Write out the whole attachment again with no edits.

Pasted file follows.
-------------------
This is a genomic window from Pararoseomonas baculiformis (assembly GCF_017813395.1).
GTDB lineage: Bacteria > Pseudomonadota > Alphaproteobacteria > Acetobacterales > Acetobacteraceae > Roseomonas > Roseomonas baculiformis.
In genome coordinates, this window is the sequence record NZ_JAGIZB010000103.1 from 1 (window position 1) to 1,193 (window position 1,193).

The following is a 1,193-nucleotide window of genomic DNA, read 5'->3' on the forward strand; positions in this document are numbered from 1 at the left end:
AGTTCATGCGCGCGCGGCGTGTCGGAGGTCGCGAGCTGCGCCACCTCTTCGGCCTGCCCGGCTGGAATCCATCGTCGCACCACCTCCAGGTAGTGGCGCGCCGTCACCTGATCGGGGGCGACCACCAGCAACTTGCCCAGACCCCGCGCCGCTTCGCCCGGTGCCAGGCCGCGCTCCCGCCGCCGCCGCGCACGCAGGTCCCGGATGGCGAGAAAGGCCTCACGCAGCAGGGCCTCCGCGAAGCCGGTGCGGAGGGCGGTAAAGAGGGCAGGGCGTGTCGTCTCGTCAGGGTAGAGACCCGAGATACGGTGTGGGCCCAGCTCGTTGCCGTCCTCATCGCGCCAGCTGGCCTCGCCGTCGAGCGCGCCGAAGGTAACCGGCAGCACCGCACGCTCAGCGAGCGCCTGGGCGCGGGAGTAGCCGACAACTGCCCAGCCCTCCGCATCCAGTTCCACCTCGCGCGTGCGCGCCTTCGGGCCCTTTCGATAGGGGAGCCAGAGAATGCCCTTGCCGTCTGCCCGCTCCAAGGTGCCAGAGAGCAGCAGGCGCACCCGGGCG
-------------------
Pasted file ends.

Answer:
This is a genomic window from Pararoseomonas baculiformis (assembly GCF_017813395.1).
GTDB lineage: Bacteria > Pseudomonadota > Alphaproteobacteria > Acetobacterales > Acetobacteraceae > Roseomonas > Roseomonas baculiformis.
In genome coordinates, this window is the sequence record NZ_JAGIZB010000103.1 from 1 (window position 1) to 1,193 (window position 1,193).

The following is a 1,193-nucleotide window of genomic DNA, read 5'->3' on the forward strand; positions in this document are numbered from 1 at the left end:
AGTTCATGCGCGCGCGGCGTGTCGGAGGTCGCGAGCTGCGCCACCTCTTCGGCCTGCCCGGCTGGAATCCATCGTCGCACCACCTCCAGGTAGTGGCGCGCCGTCACCTGATCGGGGGCGACCACCAGCAACTTGCCCAGACCCCGCGCCGCTTCGCCCGGTGCCAGGCCGCGCTCCCGCCGCCGCCGCGCACGCAGGTCCCGGATGGCGAGAAAGGCCTCACGCAGCAGGGCCTCCGCGAAGCCGGTGCGGAGGGCGGTAAAGAGGGCAGGGCGTGTCGTCTCGTCAGGGTAGAGACCCGAGATACGGTGTGGGCCCAGCTCGTTGCCGTCCTCATCGCGCCAGCTGGCCTCGCCGTCGAGCGCGCCGAAGGTAACCGGCAGCACCGCACGCTCAGCGAGCGCCTGGGCGCGGGAGTAGCCGACAACTGCCCAGCCCTCCGCATCCAGTTCCACCTCGCGCGTGCGCGCCTTCGGGCCCTTTCGATAGGGGAGCCAGAGAATGCCCTTGCCGTCTGCCCGCTCCAAGGTGCCAGAGAGCAGCAGGCGCACCCGGGCG